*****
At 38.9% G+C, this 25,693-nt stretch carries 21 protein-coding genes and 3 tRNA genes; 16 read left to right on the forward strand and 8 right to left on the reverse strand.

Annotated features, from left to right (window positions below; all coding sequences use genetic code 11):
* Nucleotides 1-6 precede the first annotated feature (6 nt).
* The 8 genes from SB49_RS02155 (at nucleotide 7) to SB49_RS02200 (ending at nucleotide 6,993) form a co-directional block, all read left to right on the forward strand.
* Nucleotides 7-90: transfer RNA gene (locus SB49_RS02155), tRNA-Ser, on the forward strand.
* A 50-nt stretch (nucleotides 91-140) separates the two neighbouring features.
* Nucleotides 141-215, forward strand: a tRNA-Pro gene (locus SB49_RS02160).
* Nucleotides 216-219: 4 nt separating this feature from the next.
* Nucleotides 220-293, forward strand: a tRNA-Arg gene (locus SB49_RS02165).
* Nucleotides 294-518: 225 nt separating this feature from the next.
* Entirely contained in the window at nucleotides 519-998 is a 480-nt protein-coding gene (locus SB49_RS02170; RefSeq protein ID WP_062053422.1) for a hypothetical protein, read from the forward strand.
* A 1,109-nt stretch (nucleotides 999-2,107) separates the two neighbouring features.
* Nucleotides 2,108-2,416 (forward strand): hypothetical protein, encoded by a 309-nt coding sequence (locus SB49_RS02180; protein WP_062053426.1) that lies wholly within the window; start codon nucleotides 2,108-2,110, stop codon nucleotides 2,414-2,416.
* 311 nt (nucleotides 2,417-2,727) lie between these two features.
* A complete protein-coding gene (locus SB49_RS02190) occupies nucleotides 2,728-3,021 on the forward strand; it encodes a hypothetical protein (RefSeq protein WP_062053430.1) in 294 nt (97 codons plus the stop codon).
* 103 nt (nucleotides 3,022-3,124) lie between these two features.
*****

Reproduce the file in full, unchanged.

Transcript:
At 38.9% G+C, this 25,693-nt stretch carries 21 protein-coding genes and 3 tRNA genes; 16 read left to right on the forward strand and 8 right to left on the reverse strand.

Annotated features, from left to right (window positions below; all coding sequences use genetic code 11):
* Nucleotides 1-6 precede the first annotated feature (6 nt).
* The 8 genes from SB49_RS02155 (at nucleotide 7) to SB49_RS02200 (ending at nucleotide 6,993) form a co-directional block, all read left to right on the forward strand.
* Nucleotides 7-90: transfer RNA gene (locus SB49_RS02155), tRNA-Ser, on the forward strand.
* A 50-nt stretch (nucleotides 91-140) separates the two neighbouring features.
* Nucleotides 141-215, forward strand: a tRNA-Pro gene (locus SB49_RS02160).
* Nucleotides 216-219: 4 nt separating this feature from the next.
* Nucleotides 220-293, forward strand: a tRNA-Arg gene (locus SB49_RS02165).
* Nucleotides 294-518: 225 nt separating this feature from the next.
* Entirely contained in the window at nucleotides 519-998 is a 480-nt protein-coding gene (locus SB49_RS02170; RefSeq protein ID WP_062053422.1) for a hypothetical protein, read from the forward strand.
* A 1,109-nt stretch (nucleotides 999-2,107) separates the two neighbouring features.
* Nucleotides 2,108-2,416 (forward strand): hypothetical protein, encoded by a 309-nt coding sequence (locus SB49_RS02180; protein WP_062053426.1) that lies wholly within the window; start codon nucleotides 2,108-2,110, stop codon nucleotides 2,414-2,416.
* 311 nt (nucleotides 2,417-2,727) lie between these two features.
* A complete protein-coding gene (locus SB49_RS02190) occupies nucleotides 2,728-3,021 on the forward strand; it encodes a hypothetical protein (RefSeq protein WP_062053430.1) in 294 nt (97 codons plus the stop codon).
* 103 nt (nucleotides 3,022-3,124) lie between these two features.